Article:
The Swiss Resist Fear-based Childrearing – for Now*

The Swiss Resist Fear-based Childrearing – for Now*

Kids on their way to school in the northern canton of Aargau (Keystone)

 

Children in Switzerland typically walk or play outside each day without strict supervision, part of a cultural legacy put at risk by fearful headlines that play into parental anxieties.

When business consultant Christoph Hunziker returned to Bern with his family from more than a year in Peru, it took just one day for his 6-year-old son to get used to going to Kindergarten alone.

The walk is only a few hundred metres, along a path in a field between apartment buildings, but then he has to traverse the entrance to a parking garage. It turned out to be an important rite of passage.

“It made him really more independent. And also more mature, I think. And responsible,” Hunziker said.

In Switzerland, just like in the United States, Canada and some other developed nations in generations past, it is common to see children trudging along city streets to school and back home again, or stopping at a playground, out of earshot or away from the prying eyes of parents.

“I think for kids to be independent as much as possible is something quite normal,” said Alexander Renggli, a diplomat with the Swiss foreign ministry and father of two in Bern, who sees a possible tie-in with Switzerland’s political system of direct democracy.

“Maybe it’s part of also a fundamental political value we have in Switzerland. It’s what we call self-responsibility.”

Renggli spent much of his childhood abroad in places where he could not go out by himself, but as a parent he appreciates the Swiss way.

“I could well imagine that this also translates down into basic ways, how we’re being socialised, how we’re being raised as kids, in a way that you’re expected to grow up rather quickly, or at least to take responsibility, and be responsible for yourself,” he said.

American fears

Many of the crime rates in the U.S. are lower than when middle-aged parents grew up and took for granted walking to school or playing on their own in their neighbourhood. That’s also true with some crime rates in nations such as the United Kingdom, Canada and Australia.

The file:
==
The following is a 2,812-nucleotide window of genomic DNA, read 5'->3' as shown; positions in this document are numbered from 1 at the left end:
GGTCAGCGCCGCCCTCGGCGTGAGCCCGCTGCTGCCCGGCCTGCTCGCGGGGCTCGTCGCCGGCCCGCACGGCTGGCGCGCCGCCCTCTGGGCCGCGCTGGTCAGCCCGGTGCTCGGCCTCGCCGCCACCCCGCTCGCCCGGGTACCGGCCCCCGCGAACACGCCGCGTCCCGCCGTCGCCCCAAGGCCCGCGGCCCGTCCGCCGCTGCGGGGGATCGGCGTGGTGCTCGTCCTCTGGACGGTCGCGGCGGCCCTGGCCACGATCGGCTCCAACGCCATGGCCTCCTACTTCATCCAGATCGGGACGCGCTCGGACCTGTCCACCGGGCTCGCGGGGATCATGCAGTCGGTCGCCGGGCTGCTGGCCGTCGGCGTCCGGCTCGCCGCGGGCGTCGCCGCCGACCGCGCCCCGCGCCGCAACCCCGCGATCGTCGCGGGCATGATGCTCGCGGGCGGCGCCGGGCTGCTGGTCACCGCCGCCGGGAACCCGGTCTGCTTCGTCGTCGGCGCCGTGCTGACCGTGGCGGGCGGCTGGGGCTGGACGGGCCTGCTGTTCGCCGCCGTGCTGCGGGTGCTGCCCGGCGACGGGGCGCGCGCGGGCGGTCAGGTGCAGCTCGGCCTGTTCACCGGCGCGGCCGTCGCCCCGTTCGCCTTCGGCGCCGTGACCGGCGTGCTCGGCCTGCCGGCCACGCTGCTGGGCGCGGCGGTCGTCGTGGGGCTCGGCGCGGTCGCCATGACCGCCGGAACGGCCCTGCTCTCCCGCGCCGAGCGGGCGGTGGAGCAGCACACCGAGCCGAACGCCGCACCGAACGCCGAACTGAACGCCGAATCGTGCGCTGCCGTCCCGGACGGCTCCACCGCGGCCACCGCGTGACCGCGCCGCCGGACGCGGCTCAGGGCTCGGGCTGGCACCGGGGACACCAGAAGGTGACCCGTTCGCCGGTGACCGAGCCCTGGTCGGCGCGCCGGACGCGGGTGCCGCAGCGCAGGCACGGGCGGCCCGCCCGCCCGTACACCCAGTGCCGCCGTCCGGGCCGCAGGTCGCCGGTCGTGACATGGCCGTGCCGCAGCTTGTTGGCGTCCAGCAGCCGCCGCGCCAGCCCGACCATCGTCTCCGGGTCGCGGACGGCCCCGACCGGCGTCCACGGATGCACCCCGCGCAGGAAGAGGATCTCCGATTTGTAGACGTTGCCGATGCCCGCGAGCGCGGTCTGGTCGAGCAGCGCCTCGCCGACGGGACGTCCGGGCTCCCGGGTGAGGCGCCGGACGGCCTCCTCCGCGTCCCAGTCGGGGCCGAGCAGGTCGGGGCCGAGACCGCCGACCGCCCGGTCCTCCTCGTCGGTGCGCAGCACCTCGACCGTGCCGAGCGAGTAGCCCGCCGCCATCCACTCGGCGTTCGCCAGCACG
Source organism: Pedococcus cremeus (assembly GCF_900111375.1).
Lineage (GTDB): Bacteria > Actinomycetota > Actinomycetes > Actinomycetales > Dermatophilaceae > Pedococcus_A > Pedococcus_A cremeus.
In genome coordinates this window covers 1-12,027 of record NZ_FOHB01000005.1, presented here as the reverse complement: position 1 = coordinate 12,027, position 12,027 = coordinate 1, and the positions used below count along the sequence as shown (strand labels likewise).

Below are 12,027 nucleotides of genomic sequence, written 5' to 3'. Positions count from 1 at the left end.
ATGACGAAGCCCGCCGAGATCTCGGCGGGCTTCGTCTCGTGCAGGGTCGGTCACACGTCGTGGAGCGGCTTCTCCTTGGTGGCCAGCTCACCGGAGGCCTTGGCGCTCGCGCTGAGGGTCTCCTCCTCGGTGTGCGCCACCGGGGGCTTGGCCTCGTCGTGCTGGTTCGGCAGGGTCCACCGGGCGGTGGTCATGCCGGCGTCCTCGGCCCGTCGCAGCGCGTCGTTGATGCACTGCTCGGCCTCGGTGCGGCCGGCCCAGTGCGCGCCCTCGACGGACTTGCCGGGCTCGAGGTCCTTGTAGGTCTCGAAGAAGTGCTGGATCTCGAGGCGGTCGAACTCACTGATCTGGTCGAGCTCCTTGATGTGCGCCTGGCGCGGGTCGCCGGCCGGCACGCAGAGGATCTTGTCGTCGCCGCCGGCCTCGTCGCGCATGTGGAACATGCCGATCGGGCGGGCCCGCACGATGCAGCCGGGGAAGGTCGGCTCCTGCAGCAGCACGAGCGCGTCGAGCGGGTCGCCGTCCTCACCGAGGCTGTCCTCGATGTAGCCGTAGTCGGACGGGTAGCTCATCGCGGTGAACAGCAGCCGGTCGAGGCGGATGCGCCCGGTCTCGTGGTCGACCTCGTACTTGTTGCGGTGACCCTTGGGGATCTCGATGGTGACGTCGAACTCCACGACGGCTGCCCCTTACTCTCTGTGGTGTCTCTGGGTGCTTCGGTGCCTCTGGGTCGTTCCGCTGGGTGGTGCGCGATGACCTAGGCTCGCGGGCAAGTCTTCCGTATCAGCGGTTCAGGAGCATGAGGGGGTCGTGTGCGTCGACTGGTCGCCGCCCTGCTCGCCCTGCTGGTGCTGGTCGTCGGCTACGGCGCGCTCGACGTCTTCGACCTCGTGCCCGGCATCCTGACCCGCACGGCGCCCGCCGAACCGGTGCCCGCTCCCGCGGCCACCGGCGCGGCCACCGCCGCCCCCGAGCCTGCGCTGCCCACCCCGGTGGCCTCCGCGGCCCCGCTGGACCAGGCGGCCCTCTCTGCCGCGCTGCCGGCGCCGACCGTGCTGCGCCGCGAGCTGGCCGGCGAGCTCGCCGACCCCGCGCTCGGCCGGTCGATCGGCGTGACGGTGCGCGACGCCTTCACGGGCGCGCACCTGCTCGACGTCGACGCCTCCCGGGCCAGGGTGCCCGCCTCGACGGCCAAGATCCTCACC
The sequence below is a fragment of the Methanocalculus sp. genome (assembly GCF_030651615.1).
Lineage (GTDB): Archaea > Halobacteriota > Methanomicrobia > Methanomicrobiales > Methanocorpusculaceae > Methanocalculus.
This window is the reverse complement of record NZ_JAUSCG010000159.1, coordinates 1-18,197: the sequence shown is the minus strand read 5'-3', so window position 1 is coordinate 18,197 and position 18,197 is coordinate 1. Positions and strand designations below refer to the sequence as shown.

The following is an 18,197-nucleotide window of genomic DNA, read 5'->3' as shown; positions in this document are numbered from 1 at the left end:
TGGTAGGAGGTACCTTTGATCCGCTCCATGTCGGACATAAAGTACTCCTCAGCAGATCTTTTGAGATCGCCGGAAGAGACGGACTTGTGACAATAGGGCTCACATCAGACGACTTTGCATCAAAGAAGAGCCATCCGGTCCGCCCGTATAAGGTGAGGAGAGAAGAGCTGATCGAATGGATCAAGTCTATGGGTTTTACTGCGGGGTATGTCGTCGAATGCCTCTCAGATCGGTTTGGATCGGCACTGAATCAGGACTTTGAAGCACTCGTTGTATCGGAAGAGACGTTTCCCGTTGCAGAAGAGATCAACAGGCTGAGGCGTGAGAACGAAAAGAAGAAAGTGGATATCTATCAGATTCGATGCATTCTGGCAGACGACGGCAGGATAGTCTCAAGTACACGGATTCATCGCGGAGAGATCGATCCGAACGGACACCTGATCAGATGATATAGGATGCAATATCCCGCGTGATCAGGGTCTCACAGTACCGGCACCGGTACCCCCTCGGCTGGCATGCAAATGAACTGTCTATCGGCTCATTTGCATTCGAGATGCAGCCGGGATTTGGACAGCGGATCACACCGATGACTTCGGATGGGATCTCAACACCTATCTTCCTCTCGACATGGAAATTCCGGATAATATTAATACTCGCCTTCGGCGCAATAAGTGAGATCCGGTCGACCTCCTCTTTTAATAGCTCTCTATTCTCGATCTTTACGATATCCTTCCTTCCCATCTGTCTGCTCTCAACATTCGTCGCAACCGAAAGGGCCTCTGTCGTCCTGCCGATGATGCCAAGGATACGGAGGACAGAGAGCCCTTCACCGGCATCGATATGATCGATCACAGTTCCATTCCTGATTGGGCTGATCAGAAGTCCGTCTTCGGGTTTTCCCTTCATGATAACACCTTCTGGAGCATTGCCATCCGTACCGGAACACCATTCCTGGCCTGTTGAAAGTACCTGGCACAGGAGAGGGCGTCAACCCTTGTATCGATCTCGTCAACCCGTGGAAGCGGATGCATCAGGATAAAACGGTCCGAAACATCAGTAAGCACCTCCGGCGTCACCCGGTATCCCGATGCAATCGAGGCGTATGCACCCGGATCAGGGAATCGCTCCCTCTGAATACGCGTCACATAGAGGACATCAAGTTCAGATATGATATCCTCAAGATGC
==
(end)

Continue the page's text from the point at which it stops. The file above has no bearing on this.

And that’s one of the main points of the “Free-Range Kids” parenting movement in the U.S. It grew out of Lenore Skenazy’s popular book, “Free-Range Kids: How to Raise Safe, Self-Reliant Children (Without Going Nuts with Worry)”.

Skenazy, who penned the book after writing a newspaper column about letting her 9-year-old son ride the subway alone in New York City in 2008, said Switzerland provides a good example of not “overprotecting” children.

“Freedom is an essential part of life,” said Skenazy, now a professional speaker who has hosted a TV reality show.

“If the parents are always there mediating the problems and the fears, the dangers and the confusions, then you’re raising kids who haven’t had experience doing that on their own.”

The sight of children going by themselves between home, school and playground is common not just in Switzerland but also in a few other wealthy countries like Germany, Japan and the Netherlands.

“I feel like those countries haven’t lost their minds to fear,” she said.

“People think I’m promoting something new. It’s something old. I’m the opposite of a revolutionary. I’m a reactionary.”

The emphasis on promoting self-reliance in children by allowing them more independence contrasts with some other developed countries, notably the U.S., which only recently passed a federal law that allows children to go to school by any means that parents believe is “age appropriate”.

The law reflected a national debate about parenting styles – and how far the U.S. government should go to protect children – brought on by police cases involving parents who let their kids walk and play alone.